CHAPTER 23

A True Writer Has Appeared: The Publication and Reception of Thomas the Obscure (1941–1942)

In fall 1941, Thomas the Obscure, Blanchot’s first book, was published. Although one critic called it “a work of Jewish decadence,” it was not added to the list of works censored by the Nazi occupiers.1 Paulhan recorded that it was badly received by the press in Paris: “here, newspapers are discussing it nastily. Bras[illach] is even saying that Blanchot has only ever worked for the Jews.” Personally, he thought that the novel was “true”; in November he wrote to Claude Roy that “I think that this is how things happen, that the mind as well as the gaze has this blind spot.”2 A few weeks later, at Christmas, he presented this “very fine book” to Roger Caillois as the only real literary find since the series had been relaunched.3 Monique Saint-Hélier uncovered “rich gifts, slightly inebriated but with a controlled inebriation,” she admired how fresh the landscapes were as well as “the sense of light in a book constructed from night.” She evoked Lautréamont, Kafka, and notably Rilke and Kierkegaard in this book, which happily guarded its secrets, waited for words to play themselves out in “the time of other explications,” “in which each signification will break apart like a cloud and then pour down like rain.”4 Camus found the metaphysical aspect of the narrative attractive and believed that the key to it lay in the penultimate chapter: “One must then reread, and all becomes clear—but according to the light without sparkle which illuminates the asphodels of our mortal sojourn.”5 And in an elegant article in L’Action Française, Thierry Maulnier wrote that “a true writer has appeared.”6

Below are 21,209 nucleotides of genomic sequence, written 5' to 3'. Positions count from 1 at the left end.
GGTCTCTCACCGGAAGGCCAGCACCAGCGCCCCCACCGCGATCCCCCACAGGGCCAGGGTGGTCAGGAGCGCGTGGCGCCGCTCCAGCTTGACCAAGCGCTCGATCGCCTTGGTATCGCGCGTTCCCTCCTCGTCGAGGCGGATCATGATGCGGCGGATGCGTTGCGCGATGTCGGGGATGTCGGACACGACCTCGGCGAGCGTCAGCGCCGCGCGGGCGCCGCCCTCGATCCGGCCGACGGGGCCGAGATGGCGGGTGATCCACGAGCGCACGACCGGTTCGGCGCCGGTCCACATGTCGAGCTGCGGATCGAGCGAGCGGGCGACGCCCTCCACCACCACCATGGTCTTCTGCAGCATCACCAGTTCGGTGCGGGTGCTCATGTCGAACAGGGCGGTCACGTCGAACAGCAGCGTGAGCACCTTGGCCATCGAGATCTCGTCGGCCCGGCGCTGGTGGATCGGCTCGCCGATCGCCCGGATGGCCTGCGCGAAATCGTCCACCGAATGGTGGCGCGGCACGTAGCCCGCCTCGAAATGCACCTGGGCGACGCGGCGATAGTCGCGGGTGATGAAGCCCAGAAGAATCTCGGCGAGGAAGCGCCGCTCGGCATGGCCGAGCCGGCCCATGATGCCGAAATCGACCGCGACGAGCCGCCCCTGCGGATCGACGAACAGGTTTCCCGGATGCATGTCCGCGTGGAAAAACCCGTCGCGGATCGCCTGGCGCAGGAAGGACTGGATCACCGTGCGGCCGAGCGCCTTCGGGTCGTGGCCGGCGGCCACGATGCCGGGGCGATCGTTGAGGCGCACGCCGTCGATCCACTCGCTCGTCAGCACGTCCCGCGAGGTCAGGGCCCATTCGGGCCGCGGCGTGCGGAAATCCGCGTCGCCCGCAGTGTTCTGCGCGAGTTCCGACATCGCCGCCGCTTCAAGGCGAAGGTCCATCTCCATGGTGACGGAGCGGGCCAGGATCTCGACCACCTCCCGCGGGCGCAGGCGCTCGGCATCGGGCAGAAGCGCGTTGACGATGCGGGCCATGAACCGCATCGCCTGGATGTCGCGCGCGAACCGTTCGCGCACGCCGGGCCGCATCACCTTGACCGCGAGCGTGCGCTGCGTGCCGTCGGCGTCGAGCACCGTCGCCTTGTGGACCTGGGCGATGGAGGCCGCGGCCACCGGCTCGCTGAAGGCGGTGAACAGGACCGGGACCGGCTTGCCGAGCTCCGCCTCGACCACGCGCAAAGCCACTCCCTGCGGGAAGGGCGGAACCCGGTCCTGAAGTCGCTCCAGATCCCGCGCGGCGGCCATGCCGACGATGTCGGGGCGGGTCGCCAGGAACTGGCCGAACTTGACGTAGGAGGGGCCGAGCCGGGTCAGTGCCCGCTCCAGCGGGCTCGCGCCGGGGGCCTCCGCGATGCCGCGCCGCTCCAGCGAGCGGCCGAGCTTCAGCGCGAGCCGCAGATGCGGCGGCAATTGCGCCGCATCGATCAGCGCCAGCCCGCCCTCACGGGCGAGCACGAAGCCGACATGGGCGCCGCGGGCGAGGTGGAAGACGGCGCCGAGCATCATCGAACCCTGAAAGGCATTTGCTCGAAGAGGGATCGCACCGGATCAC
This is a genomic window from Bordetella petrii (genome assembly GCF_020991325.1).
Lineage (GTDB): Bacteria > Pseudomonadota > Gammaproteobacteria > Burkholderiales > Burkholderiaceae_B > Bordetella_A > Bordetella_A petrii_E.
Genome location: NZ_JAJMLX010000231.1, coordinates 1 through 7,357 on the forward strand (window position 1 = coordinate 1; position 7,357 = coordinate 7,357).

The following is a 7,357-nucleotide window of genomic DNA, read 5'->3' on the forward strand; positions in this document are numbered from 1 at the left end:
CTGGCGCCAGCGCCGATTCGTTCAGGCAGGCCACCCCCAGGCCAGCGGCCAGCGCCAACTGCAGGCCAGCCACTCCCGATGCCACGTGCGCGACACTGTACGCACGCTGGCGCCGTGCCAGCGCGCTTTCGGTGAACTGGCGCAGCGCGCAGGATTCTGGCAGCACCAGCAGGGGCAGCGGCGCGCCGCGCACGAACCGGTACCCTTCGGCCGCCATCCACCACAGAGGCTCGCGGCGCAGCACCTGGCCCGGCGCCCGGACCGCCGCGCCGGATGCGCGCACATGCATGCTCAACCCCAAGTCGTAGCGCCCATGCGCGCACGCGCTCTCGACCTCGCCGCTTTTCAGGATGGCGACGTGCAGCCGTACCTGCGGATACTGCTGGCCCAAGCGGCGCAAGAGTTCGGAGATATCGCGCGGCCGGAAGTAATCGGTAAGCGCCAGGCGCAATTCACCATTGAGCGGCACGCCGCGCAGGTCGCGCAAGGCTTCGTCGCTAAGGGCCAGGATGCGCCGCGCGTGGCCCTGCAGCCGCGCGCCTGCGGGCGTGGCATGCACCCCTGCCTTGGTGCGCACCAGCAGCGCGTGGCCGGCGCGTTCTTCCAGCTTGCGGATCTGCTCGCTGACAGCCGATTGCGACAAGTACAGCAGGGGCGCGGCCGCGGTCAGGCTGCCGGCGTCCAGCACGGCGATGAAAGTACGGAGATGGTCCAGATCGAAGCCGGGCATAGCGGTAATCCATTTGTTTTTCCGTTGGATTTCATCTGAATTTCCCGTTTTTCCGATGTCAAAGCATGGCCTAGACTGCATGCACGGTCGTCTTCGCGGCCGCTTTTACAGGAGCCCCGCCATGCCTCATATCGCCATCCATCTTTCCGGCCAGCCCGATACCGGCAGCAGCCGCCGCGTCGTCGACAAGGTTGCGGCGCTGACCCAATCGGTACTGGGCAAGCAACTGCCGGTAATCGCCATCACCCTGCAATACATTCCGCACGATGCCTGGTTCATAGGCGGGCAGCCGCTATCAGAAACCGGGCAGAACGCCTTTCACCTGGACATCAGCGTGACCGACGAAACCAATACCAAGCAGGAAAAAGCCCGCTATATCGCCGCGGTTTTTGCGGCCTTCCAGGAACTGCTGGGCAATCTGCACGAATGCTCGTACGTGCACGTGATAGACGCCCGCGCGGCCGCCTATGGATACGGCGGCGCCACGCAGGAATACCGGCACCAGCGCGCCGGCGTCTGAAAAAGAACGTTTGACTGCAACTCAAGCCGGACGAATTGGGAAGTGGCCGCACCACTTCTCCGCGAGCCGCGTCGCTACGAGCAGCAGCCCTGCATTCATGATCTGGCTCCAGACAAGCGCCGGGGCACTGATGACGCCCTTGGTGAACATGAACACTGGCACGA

Thomas the Obscure attracted the literary world’s attention, if not its respect and admiration. When it came out, the book perhaps was even more successful than the novels and récits to come would be. It was generally compared to Giraudoux, Lautréamont, Nerval, and the German romantics. But it also escaped these frameworks and gave its author, at the start of his literary career, a mysterious appearance. In his novels column at the NRF, Arland spoke of it as an “extremely strange book, despite the very pure line of its phrasing.” “It sounds like the phrasing of a song in an airless world, or of a long quest in a dawn which is more than half in shadow.”7 In the journal Confluences, Auguste Rivet also called it “strange.” It was said to have faults such as “sentences that get lost awkwardly among multiple subordinate clauses, a penchant for antithesis which makes some passages completely unintelligible” (and recalled Proust, a rather flattering fault), “a jargon that is sometimes scientific and sometimes philosophical,” or “a misuse of extraordinary adjectives, an excessive vividness almost comparable to that of Léon Bloy.” Nevertheless, the book had many qualities too: “its synthetic strength, its ability to evoke, the art of describing strange realities.” Rivet encouraged the author to get rid of the “junk” affecting his novel. This judgment is perhaps not unrelated to the “uneasiness” that he admitted he felt: “[the reader] feels threatened by unknown but terrible forces.” This stemmed from the mystical element within the book: Blanchot “has heard some imperious inner voice, and has obeyed the pressure of instinct.”8

In the southern, “free” zone, the Journal des Débats carried an article that was bound to be laudatory, given that this was the first novel by its faithful contributor. Jean Mousset put his name to this piece, which replaced, for the only time in four years, Blanchot’s “intellectual chronicle.”9 He began by stating “this is a great novel,” and continued: “One of the greatest novels of contemporary literature since In Search of Lost Time. Which is to say that many men of today will find it unrewarding, irrelevant, bizarre.” Such a work was damned to short-term failure, and to long-term success. Blanchot “prefigures the future twists and turns of thought.” The article gave an insipid recap of the narrative before providing an ultimately insightful remark, rare at the time and still rare today: “Mr. Blanchot’s novel is ultimately the most cutting and the most ironic refutation of the thesis according to which intellectualism detracts from sensibility.”

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